print this page go back one page    
   

Sandra Beasley: Two Poems

Becoming | Self Portrait One Year From Now



Becoming

I.

Peanut, my dad calls me
but it isnít until years later
I see the sonogram:

two orbed halves, all suck and kick,
little drawn bow of body
within the shell of white shadows.

V.

When I am small
and hungry,
salt and pepper in a bowl of tap-water
becomes soup;

small and lonely,
the snap and curl
of a roly-poly bug
becomes the language of corners;

small and lovely,
scraped knees pulled tight
beneath a nightgown
become strawberries blooming
in a field of cotton;

small and secret
so even the bones are mine,
even the chapped lips,
even the hips still fluttering
within skin
in shades of blue and cellophane.

VIII.

Rikki Tikki Tavi was a good mongoose who kept the garden clean —
he knew not to bite the boy when he fed Tavi bits of milk-sop bread
and rubbed the ruff beneath his chin. When Tavi heard the great viper Nag
plot to kill the boy, he chittered in rage and danced on the pads of his four feet.
Just past midnight Nag curled at the bottom of the deep stone jug to wait
for the morning wash. Rikki Tikki Taviís jaw loosened and popped
like a steel trap in anticipation —
                                              Again, Daddy
                                                                      The mother pulled her boy
from the breakfast table; the father hollered as from his closet he drew
a great clatter and aimed. Tavi took Naginaís last egg into his mouth
and she cried out — First her husband, now her children — Her coils
rose up like April dusts — She hissed and struck —
                                                                      Again
Rikki Tikki Tavi was a good mongoose who kept the garden clean
                                                                      Tell me about the fatherís gun.
Both barrels. Tell me about Taviís fur in the moonlight.


XIII.

Stars luminous and cruel,
crocodile teeth snaring flesh of night
to pull, pull it tight.

This is the year of mouths
too cluttered with dark
to speak. Love.

I never know who
owns that sulfurous word first.
I own it last.

XV.

Dumb brilliant hands,
fumbling, breath
unrepentant with sourdough.
Space between classes, seconds
clasped against a cold locker.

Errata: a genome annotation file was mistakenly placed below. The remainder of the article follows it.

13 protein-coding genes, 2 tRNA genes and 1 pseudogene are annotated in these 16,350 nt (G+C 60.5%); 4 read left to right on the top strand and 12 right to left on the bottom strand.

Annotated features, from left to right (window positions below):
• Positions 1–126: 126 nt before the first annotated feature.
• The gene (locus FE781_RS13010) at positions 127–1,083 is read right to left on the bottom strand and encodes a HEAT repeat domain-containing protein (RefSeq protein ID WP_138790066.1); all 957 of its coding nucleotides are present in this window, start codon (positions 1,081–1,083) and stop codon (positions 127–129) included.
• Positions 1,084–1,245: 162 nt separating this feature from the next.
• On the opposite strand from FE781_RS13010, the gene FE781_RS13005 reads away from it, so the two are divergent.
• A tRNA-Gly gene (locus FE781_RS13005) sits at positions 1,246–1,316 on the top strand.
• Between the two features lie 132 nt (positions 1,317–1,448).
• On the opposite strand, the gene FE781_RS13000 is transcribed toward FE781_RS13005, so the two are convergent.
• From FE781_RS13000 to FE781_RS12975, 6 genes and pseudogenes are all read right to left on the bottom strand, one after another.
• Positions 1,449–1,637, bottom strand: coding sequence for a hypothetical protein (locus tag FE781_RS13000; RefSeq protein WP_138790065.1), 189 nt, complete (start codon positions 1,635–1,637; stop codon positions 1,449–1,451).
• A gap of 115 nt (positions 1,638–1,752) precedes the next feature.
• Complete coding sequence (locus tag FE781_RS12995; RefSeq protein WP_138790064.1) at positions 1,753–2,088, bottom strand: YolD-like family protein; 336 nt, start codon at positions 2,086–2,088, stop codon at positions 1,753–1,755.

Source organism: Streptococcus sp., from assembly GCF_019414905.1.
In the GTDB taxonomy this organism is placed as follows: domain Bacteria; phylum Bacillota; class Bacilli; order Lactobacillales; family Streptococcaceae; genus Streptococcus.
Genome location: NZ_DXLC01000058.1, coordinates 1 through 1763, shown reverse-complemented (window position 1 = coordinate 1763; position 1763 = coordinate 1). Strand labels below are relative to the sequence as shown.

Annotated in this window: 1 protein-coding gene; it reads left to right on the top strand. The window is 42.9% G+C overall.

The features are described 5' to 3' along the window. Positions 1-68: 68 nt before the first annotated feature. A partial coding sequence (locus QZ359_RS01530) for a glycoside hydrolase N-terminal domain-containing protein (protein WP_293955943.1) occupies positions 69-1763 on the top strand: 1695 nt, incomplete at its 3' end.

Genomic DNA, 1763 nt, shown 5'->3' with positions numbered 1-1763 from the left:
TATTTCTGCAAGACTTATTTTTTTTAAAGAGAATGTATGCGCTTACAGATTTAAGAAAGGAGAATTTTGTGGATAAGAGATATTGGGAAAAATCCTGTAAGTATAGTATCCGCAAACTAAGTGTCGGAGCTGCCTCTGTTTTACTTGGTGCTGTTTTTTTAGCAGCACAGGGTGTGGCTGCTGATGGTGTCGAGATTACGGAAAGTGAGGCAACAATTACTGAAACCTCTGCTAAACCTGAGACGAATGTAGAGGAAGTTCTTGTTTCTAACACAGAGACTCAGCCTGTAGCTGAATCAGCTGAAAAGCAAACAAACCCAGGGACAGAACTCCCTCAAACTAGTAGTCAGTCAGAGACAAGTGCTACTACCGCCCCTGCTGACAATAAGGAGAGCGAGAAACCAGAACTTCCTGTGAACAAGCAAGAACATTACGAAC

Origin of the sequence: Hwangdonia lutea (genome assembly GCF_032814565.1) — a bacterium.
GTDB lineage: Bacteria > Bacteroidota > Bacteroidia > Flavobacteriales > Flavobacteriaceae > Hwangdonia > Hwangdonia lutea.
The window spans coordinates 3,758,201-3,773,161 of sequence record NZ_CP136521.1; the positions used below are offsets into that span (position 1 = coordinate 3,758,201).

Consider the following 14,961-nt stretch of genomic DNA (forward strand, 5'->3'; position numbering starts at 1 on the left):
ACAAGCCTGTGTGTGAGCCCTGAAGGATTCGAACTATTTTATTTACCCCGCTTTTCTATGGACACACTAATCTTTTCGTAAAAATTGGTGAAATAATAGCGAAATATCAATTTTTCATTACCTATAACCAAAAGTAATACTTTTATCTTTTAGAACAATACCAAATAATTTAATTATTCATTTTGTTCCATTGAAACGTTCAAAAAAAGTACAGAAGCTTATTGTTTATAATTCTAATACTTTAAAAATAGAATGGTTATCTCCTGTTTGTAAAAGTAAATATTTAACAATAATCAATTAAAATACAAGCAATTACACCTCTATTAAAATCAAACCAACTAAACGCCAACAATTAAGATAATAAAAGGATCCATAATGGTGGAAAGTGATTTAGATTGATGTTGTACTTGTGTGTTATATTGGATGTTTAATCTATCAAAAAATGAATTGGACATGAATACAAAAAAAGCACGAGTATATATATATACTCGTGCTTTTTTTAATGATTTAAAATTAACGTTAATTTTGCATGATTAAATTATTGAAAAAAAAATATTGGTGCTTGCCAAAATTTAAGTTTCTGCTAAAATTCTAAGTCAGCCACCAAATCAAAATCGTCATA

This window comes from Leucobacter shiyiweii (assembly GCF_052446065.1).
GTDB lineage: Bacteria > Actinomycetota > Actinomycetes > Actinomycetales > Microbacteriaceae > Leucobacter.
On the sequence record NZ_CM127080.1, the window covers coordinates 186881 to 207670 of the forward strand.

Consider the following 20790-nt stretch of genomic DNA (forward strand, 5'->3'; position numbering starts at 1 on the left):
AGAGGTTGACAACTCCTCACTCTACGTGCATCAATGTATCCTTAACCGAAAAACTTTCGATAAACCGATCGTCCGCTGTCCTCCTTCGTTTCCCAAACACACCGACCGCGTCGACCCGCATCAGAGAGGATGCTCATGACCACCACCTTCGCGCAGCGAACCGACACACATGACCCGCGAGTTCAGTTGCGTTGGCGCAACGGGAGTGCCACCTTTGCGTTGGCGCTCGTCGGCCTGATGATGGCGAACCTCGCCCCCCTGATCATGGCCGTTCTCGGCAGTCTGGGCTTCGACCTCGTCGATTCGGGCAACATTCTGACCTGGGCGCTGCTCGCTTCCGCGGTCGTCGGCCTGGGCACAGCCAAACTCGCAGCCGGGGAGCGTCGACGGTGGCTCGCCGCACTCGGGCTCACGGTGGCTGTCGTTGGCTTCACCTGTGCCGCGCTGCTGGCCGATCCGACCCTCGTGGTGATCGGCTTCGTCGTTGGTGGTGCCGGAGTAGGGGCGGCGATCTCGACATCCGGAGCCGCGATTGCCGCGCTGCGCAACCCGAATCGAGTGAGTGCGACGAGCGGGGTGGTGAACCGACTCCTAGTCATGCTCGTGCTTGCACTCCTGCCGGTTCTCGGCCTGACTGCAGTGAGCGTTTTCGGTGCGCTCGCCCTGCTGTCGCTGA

Spring promises choir practices
and late buses. No one knows.
His collar pinks with my blush.
After one rain my skirt crawls up
four inches, plaid puckers of lycra.
I walk back to school and stand
for ten minutes in the girlsí room,
hot hand dryers aimed at my thighs.
I reclaim my hemline so he can claim
Mom, meet my friend
and I can say itís so nice to meet you,
reach for her saffron-scented palm,
meet his eyes.

XX.

This one —
An open jar
of peanut butter
left on the floor
for a week straight.

When I beg
he digs the knife out
and runs it under a sponge.

We read Nietzsche in bed
and hold it as a chick
to the warmth of our chests,
thinking it needs us.

Sex something
to make the walls suffer,
to leave proud bruises
on the back of our hands.

Showers are broth
of something better and boiling over.

In the morning I always trip over the blanket or bottle or guitar.

When I beg
he digs the knife out
and stops calling.

XXII.

You buy books
for children we might have,
thick cardboard and satin bindings:
goodnight bunny, goodnight moon,
goodnight mongoose in the creeping vines.

Beneath your arm I nest in sleep.
We take turns breathing.
The walls flutter with maps
you tacked loosely to the plaster,
Adriatic wings and boot-leather islands.

This heart flexes and burns
within my ribfingerfist:
here the church of bone,
here the steeple of sternum,
open the door and they are all
dressed in red, they are all waving
toward you.



Self Portrait One Year From Now

Snake farming will turn out easier than I thought,
Florida cheaper, and my tangled lakefront will have
one lone sentry, a flamingo
white, unmotivated, preferring fish
to courtship. And I will wear hats. Straw ones.

I will not recall the Viking bounty,
the cotton incarcerations of the Salvation Army,
the girl, the mewling girl,
and how you shed us all like a tired skin when you left.

There will be two moons:
mine, ever and gladed
and yours, cold and above,
watched from a quiet bed,
kept awake — as you always are —
by bites from small, dedicated mouths.




Poet's Biography:
sandra beasley Sandra Beasley lives in Washington D.C., where she earned her MFA and served as Editor-in-Chief of Folio, A Literary Journal at American University; other past editing stints include working on Meridian and as the Poetry Editor of IRIS: A Journal About Women. She received fellowships for Vermont Studio Center, the Indiana University Writerís Conference, and Virginia Center for Creative Arts. Her manuscript of poetry, Materfamilias, was named a finalist for the 2004 Kore Press First Book Prize. Her poetry can be found in recent or forthcoming issues of Rosebud, New Zoo Poetry Review, Reed, Cimarron Review and Rhino.

© 1999 - 2005, by the poets featured herein.